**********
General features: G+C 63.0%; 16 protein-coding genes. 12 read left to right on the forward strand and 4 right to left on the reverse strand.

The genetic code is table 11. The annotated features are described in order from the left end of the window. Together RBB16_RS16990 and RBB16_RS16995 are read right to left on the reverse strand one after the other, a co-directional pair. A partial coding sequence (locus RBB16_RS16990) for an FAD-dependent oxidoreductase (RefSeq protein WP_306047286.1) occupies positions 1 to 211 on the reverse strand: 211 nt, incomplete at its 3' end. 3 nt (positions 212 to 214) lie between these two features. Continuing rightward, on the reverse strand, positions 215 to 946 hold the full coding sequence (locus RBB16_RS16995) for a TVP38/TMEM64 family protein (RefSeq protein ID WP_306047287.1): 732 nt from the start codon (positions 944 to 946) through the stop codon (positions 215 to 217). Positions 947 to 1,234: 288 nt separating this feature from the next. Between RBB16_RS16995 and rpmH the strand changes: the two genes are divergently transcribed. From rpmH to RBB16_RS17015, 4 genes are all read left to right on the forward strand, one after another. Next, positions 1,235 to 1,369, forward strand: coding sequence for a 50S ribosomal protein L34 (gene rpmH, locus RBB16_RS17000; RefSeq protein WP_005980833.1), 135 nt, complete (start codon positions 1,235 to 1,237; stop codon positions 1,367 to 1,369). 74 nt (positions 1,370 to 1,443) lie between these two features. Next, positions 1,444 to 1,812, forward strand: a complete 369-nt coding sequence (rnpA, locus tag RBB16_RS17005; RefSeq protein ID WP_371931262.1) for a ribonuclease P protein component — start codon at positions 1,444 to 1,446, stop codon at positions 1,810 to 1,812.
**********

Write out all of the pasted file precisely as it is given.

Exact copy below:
General features: G+C 63.0%; 16 protein-coding genes. 12 read left to right on the forward strand and 4 right to left on the reverse strand.

The genetic code is table 11. The annotated features are described in order from the left end of the window. Together RBB16_RS16990 and RBB16_RS16995 are read right to left on the reverse strand one after the other, a co-directional pair. A partial coding sequence (locus RBB16_RS16990) for an FAD-dependent oxidoreductase (RefSeq protein WP_306047286.1) occupies positions 1 to 211 on the reverse strand: 211 nt, incomplete at its 3' end. 3 nt (positions 212 to 214) lie between these two features. Continuing rightward, on the reverse strand, positions 215 to 946 hold the full coding sequence (locus RBB16_RS16995) for a TVP38/TMEM64 family protein (RefSeq protein ID WP_306047287.1): 732 nt from the start codon (positions 944 to 946) through the stop codon (positions 215 to 217). Positions 947 to 1,234: 288 nt separating this feature from the next. Between RBB16_RS16995 and rpmH the strand changes: the two genes are divergently transcribed. From rpmH to RBB16_RS17015, 4 genes are all read left to right on the forward strand, one after another. Next, positions 1,235 to 1,369, forward strand: coding sequence for a 50S ribosomal protein L34 (gene rpmH, locus RBB16_RS17000; RefSeq protein WP_005980833.1), 135 nt, complete (start codon positions 1,235 to 1,237; stop codon positions 1,367 to 1,369). 74 nt (positions 1,370 to 1,443) lie between these two features. Next, positions 1,444 to 1,812, forward strand: a complete 369-nt coding sequence (rnpA, locus tag RBB16_RS17005; RefSeq protein ID WP_371931262.1) for a ribonuclease P protein component — start codon at positions 1,444 to 1,446, stop codon at positions 1,810 to 1,812.